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Stick with small cap stocks in 2018, this fund manager says

small cap stocks

small cap stocks Small cap stocks: too risky, too uncertain and way too volatile.

The prevailing complaints about small cap investing may be falling on deaf ears at the moment, as more and more money is finding its way into the small cap market.

Not a problem, says portfolio manager Jay Bala with AIP Asset Management, who says that investors can profit from the bull run in the small cap sector as long as they keep their heads about them.

The weekly, sometimes daily 10 and 20 per cent swings in stock prices for small caps (companies with less than $150 million in market capitalization) are enough to scare off many who prefer the relative safety offered by the larger equities. But there can be plenty of upside for those who are brave enough to venture into unknown territory.

That lack of recognition can be the first advantage of the small cap market, which generally gets much less attention from mutual fund managers, opening up the possibilities of diamonds in the rough. High returns are another —and that’s not just for those lucky enough to pick the one winner amongst a sea of losers, since historically, small cap investing has been shown to outperform the large caps.

And with the current ultra-long bull run, investors are searching for ways to avoid the high valuations in the large cap market, says Bala.

“People are thinking, we had a great year last year, but how much more room are we going to have to run here? You might get an eight, nine per cent return whereas with small caps, some of them are doing 20, 30 per cent returns,” says Bala in conversation with BNN.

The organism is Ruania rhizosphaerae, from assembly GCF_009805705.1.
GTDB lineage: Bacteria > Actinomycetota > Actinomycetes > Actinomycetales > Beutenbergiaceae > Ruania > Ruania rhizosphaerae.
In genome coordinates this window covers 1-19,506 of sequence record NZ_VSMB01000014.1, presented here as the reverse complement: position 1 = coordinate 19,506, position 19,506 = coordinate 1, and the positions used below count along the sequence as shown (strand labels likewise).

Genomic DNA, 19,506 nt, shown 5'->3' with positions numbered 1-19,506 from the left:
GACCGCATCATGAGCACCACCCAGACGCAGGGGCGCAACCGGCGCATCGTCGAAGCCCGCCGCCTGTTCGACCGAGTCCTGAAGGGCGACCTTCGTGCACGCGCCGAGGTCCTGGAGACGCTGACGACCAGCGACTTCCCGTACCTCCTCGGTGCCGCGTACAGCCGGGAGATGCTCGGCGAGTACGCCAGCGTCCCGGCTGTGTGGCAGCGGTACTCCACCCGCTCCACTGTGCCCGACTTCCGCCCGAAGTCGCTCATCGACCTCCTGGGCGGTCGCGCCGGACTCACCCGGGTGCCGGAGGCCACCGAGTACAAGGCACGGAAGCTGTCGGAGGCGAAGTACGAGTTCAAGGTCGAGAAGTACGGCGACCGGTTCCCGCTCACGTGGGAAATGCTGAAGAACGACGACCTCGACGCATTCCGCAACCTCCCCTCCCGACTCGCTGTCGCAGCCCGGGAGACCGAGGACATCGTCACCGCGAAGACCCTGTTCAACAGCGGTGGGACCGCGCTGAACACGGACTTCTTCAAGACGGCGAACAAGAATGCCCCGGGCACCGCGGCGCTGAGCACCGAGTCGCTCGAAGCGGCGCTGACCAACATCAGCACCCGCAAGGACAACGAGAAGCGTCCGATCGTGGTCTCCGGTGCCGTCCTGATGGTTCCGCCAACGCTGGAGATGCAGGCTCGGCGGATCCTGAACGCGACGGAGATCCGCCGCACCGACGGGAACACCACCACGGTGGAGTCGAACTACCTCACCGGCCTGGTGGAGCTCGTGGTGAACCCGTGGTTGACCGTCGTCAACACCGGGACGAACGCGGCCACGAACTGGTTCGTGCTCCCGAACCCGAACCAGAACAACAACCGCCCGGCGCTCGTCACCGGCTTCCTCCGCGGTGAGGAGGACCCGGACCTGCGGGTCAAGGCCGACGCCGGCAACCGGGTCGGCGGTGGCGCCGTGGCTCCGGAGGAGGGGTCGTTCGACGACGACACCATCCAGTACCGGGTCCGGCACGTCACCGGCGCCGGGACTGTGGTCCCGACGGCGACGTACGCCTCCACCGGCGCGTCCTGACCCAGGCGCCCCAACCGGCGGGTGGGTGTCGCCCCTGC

“The bond market is 20-30 times of the equity market and as small amounts of money leak out of the bond market, you have a bull run in the equity market,” says Bala. “The same thing goes for small cap versus large cap. 90 per cent of the capitalization is in large cap stocks, so even if just ten per cent of that money flows into the small cap space, you’ve just doubled or tripled the amount of money that’s in that space.”

And while there’s risk to jumping in with smaller, perhaps newer companies who might have less proven track records than the bigger corporations, the volatility can be managed as long as investors are rational about how much of their investment portfolios are devoted to the small cap space.

“You’ve gotta be a little bit nimble, and at the end of the day it’s about asset allocation,” says Bala. “If you’re allocating about five per cent of your portfolio [to small caps], that’s sort of your alpha generation. And if you lose half of that money, it’s a two-per cent hit to your entire portfolio, so you’re going to be able to rebound.”

As to where the money is going within the small cap space right now, Bala says that because the sector is more prone to being news-driven, stocks related to blockchain and marijuana are currently the strong performers.

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About The Author /

Jayson is a writer, researcher and educator with a PhD in political philosophy from the University of Ottawa. His interests range from bioethics and innovations in the health sciences to governance, social justice and the history of ideas.

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